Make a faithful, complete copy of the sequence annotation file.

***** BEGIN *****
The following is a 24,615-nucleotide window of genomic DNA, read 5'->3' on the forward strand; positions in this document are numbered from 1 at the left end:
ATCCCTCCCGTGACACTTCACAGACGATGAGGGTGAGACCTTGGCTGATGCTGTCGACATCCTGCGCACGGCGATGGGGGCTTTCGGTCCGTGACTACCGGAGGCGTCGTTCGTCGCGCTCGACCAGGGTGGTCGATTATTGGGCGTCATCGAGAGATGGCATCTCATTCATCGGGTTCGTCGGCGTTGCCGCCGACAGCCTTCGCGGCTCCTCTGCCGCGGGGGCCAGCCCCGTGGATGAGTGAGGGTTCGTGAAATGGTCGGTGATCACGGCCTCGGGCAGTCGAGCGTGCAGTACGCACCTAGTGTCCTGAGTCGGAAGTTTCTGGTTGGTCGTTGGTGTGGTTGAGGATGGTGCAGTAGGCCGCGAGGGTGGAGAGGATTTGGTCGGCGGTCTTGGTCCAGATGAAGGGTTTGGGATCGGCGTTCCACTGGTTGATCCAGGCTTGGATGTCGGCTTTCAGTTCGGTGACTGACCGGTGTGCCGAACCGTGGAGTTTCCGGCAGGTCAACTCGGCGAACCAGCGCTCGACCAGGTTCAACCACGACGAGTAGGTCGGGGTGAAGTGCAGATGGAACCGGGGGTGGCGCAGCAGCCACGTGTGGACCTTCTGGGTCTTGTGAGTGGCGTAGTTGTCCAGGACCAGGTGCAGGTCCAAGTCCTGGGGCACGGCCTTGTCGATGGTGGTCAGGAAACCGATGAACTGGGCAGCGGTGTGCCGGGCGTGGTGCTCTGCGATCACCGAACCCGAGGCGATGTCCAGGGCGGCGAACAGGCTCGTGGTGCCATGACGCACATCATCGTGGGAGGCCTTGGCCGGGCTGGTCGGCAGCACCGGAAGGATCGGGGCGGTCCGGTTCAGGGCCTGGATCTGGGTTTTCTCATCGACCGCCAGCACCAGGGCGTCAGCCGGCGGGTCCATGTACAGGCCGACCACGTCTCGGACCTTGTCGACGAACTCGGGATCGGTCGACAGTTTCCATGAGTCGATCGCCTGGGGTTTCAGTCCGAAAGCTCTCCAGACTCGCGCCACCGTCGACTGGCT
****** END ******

The following is a 24,615-nucleotide window of genomic DNA, read 5'->3' on the forward strand; positions in this document are numbered from 1 at the left end:
ATCCCTCCCGTGACACTTCACAGACGATGAGGGTGAGACCTTGGCTGATGCTGTCGACATCCTGCGCACGGCGATGGGGGCTTTCGGTCCGTGACTACCGGAGGCGTCGTTCGTCGCGCTCGACCAGGGTGGTCGATTATTGGGCGTCATCGAGAGATGGCATCTCATTCATCGGGTTCGTCGGCGTTGCCGCCGACAGCCTTCGCGGCTCCTCTGCCGCGGGGGCCAGCCCCGTGGATGAGTGAGGGTTCGTGAAATGGTCGGTGATCACGGCCTCGGGCAGTCGAGCGTGCAGTACGCACCTAGTGTCCTGAGTCGGAAGTTTCTGGTTGGTCGTTGGTGTGGTTGAGGATGGTGCAGTAGGCCGCGAGGGTGGAGAGGATTTGGTCGGCGGTCTTGGTCCAGATGAAGGGTTTGGGATCGGCGTTCCACTGGTTGATCCAGGCTTGGATGTCGGCTTTCAGTTCGGTGACTGACCGGTGTGCCGAACCGTGGAGTTTCCGGCAGGTCAACTCGGCGAACCAGCGCTCGACCAGGTTCAACCACGACGAGTAGGTCGGGGTGAAGTGCAGATGGAACCGGGGGTGGCGCAGCAGCCACGTGTGGACCTTCTGGGTCTTGTGAGTGGCGTAGTTGTCCAGGACCAGGTGCAGGTCCAAGTCCTGGGGCACGGCCTTGTCGATGGTGGTCAGGAAACCGATGAACTGGGCAGCGGTGTGCCGGGCGTGGTGCTCTGCGATCACCGAACCCGAGGCGATGTCCAGGGCGGCGAACAGGCTCGTGGTGCCATGACGCACATCATCGTGGGAGGCCTTGGCCGGGCTGGTCGGCAGCACCGGAAGGATCGGGGCGGTCCGGTTCAGGGCCTGGATCTGGGTTTTCTCATCGACCGCCAGCACCAGGGCGTCAGCCGGCGGGTCCATGTACAGGCCGACCACGTCTCGGACCTTGTCGACGAACTCGGGATCGGTCGACAGTTTCCATGAGTCGATCGCCTGGGGTTTCAGTCCGAAAGCTCTCCAGACTCGCGCCACCGTCGACTGGCT